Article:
Blooming Flower: Sohrai painting by Rukmani Devi

Artist : Rukmani Devi
Size : Medium
Dimensions : H-3.2 W-2ft I H-38 W-24 inches
Medium : Natural Colors on Handmade Paper

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Rukmani Devi

Prajapati artist Rukmani Devi is a member of the pottery crafting community, she preserves the Prajapati Khovar painting traditions that her mother and mother-in-law passed down to her. Rukmani's unique style is best recognised in her brilliant tree of life paintings and murals. Rukmani Devi is a Prajapati artist from the pottery crafting clan who preserves the particular Prajapati Khovar painting traditions passed down through her mother and mother-in-law. A distinctive stylist, Rukmani is particularly known for her luminous tree of life paintings and murals. At the invitation of the Australian Museum, she was selected as one of four tribal women artists who visited Australia for a month. As part of her exhibition at the Djamu Gallery, Sydney, she displayed her skills in creating large murals on board of 6' x 12’, as well as permanent ground alpana. A sample of her work can be found in the Australian Museum, Sydney, and her 'Tree of Life with Mandala' is on display at the Brisbane Art Gallery in Queensland, Australia.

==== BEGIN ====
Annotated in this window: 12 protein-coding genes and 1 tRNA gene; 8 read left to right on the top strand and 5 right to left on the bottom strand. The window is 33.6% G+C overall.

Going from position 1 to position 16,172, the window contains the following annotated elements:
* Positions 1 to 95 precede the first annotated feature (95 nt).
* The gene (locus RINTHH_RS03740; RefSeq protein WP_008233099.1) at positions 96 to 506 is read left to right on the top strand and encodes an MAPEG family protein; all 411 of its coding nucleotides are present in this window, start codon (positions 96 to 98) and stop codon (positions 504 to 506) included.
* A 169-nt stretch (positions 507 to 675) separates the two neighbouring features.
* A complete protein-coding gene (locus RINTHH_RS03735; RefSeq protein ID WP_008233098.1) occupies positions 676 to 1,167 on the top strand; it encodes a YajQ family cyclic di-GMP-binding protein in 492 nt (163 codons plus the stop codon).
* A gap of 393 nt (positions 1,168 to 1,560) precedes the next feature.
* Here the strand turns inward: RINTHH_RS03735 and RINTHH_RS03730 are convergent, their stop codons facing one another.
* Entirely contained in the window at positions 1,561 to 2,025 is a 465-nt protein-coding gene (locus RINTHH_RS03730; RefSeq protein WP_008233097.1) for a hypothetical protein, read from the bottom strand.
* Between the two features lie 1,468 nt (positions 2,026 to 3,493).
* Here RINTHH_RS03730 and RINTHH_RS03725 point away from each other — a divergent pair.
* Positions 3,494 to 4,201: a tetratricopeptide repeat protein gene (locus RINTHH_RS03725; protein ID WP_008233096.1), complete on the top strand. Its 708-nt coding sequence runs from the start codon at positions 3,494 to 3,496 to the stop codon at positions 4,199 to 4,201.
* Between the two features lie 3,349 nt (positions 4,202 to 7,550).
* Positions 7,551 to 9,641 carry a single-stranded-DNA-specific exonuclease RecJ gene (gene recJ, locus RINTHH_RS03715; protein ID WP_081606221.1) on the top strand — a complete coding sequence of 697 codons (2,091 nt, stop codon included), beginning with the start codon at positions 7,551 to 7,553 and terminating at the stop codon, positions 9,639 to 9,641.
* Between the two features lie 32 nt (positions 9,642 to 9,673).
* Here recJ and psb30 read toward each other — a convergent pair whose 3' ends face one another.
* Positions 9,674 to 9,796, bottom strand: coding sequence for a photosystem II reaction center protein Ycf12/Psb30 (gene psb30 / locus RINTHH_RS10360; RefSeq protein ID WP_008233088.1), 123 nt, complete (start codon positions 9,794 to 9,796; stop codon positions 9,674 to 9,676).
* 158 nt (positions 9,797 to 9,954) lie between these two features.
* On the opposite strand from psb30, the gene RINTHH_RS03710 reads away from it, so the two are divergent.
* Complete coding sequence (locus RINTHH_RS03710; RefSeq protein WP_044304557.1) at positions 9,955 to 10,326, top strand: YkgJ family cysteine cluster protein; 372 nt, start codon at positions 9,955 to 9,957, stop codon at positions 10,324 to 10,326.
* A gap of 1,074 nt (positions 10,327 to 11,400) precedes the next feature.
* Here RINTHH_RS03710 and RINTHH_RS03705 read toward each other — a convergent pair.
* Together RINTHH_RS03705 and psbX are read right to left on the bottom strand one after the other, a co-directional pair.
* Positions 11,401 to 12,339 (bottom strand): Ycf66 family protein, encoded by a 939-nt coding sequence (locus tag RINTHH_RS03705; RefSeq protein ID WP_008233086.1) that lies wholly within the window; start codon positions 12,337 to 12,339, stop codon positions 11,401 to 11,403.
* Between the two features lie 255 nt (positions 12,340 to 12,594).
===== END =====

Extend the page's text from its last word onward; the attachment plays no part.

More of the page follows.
Art Form


The name ‘Sohrai’ is said to have derived from a paleolithic age word—‘soro’, meaning to drive with a stick. One of the oldest art forms of wall painting, this tribal art has continued since 10,000-4,000 BC.  Sohrai Painting is a folk painting tradition that is mostly practised in Jharkhand's villages. Traditionally, during the Sohrai holiday, which falls just a day after the Hindu celebration of Diwali, women of the household paint on the mud walls of their homes. The art has two major stylistic divisions based on the marriage and harvest seasons. Traditionally, Sohrai paintings are linked to the winter harvest of crops in Jharkhand. These paintings, whether monochromatic or colourful, are entirely created with natural pigments mixed in mud—Kali matti (maganese black), Duddhi matti/Charak matti (white mud), Lal matti/Geru (red oxide), and Pila matti (yellow ochre). The people apply a layer of white mud to the wall, and while the white layer is still wet, they draw on it with their fingertips, broken comb pieces, or chewed saal wood tooth-sticks (datwan). The designs are also created with cloth swabs daubed in various earth colours.